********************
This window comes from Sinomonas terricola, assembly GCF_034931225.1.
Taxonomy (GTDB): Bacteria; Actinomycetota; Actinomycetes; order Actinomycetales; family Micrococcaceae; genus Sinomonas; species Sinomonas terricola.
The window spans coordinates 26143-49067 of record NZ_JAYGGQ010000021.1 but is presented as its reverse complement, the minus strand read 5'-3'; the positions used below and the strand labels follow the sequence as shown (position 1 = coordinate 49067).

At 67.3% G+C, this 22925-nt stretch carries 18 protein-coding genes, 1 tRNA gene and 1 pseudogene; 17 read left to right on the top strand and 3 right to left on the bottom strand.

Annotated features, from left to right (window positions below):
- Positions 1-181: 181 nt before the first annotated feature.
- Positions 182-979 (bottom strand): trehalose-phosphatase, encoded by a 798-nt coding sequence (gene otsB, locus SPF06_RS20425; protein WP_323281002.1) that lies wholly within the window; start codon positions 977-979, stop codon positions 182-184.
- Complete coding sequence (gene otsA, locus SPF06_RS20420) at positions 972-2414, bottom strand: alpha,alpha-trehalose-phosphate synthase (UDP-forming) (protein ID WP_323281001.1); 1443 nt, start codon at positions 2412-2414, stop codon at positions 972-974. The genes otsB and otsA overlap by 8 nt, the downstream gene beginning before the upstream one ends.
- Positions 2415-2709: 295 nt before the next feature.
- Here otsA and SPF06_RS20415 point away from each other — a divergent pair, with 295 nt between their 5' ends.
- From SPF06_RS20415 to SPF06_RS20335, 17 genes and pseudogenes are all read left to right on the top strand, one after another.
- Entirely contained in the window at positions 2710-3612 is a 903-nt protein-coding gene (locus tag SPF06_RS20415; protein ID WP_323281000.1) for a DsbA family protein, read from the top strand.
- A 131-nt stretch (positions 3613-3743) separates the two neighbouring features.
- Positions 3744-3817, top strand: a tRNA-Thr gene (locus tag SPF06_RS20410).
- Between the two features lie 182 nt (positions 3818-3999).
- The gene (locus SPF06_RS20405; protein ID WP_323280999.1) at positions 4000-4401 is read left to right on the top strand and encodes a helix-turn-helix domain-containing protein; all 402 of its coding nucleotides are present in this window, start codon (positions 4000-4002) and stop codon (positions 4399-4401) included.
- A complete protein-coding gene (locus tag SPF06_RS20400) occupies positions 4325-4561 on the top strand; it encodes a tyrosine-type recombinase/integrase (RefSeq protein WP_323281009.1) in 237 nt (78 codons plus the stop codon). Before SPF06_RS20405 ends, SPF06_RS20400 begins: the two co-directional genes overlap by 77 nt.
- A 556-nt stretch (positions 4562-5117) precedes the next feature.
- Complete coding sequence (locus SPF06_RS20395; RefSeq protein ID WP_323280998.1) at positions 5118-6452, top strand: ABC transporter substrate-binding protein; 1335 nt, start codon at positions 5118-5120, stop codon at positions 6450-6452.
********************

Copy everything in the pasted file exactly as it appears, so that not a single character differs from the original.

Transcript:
This window comes from Sinomonas terricola, assembly GCF_034931225.1.
Taxonomy (GTDB): Bacteria; Actinomycetota; Actinomycetes; order Actinomycetales; family Micrococcaceae; genus Sinomonas; species Sinomonas terricola.
The window spans coordinates 26143-49067 of record NZ_JAYGGQ010000021.1 but is presented as its reverse complement, the minus strand read 5'-3'; the positions used below and the strand labels follow the sequence as shown (position 1 = coordinate 49067).

At 67.3% G+C, this 22925-nt stretch carries 18 protein-coding genes, 1 tRNA gene and 1 pseudogene; 17 read left to right on the top strand and 3 right to left on the bottom strand.

Annotated features, from left to right (window positions below):
- Positions 1-181: 181 nt before the first annotated feature.
- Positions 182-979 (bottom strand): trehalose-phosphatase, encoded by a 798-nt coding sequence (gene otsB, locus SPF06_RS20425; protein WP_323281002.1) that lies wholly within the window; start codon positions 977-979, stop codon positions 182-184.
- Complete coding sequence (gene otsA, locus SPF06_RS20420) at positions 972-2414, bottom strand: alpha,alpha-trehalose-phosphate synthase (UDP-forming) (protein ID WP_323281001.1); 1443 nt, start codon at positions 2412-2414, stop codon at positions 972-974. The genes otsB and otsA overlap by 8 nt, the downstream gene beginning before the upstream one ends.
- Positions 2415-2709: 295 nt before the next feature.
- Here otsA and SPF06_RS20415 point away from each other — a divergent pair, with 295 nt between their 5' ends.
- From SPF06_RS20415 to SPF06_RS20335, 17 genes and pseudogenes are all read left to right on the top strand, one after another.
- Entirely contained in the window at positions 2710-3612 is a 903-nt protein-coding gene (locus tag SPF06_RS20415; protein ID WP_323281000.1) for a DsbA family protein, read from the top strand.
- A 131-nt stretch (positions 3613-3743) separates the two neighbouring features.
- Positions 3744-3817, top strand: a tRNA-Thr gene (locus tag SPF06_RS20410).
- Between the two features lie 182 nt (positions 3818-3999).
- The gene (locus SPF06_RS20405; protein ID WP_323280999.1) at positions 4000-4401 is read left to right on the top strand and encodes a helix-turn-helix domain-containing protein; all 402 of its coding nucleotides are present in this window, start codon (positions 4000-4002) and stop codon (positions 4399-4401) included.
- A complete protein-coding gene (locus tag SPF06_RS20400) occupies positions 4325-4561 on the top strand; it encodes a tyrosine-type recombinase/integrase (RefSeq protein WP_323281009.1) in 237 nt (78 codons plus the stop codon). Before SPF06_RS20405 ends, SPF06_RS20400 begins: the two co-directional genes overlap by 77 nt.
- A 556-nt stretch (positions 4562-5117) precedes the next feature.
- Complete coding sequence (locus SPF06_RS20395; RefSeq protein ID WP_323280998.1) at positions 5118-6452, top strand: ABC transporter substrate-binding protein; 1335 nt, start codon at positions 5118-5120, stop codon at positions 6450-6452.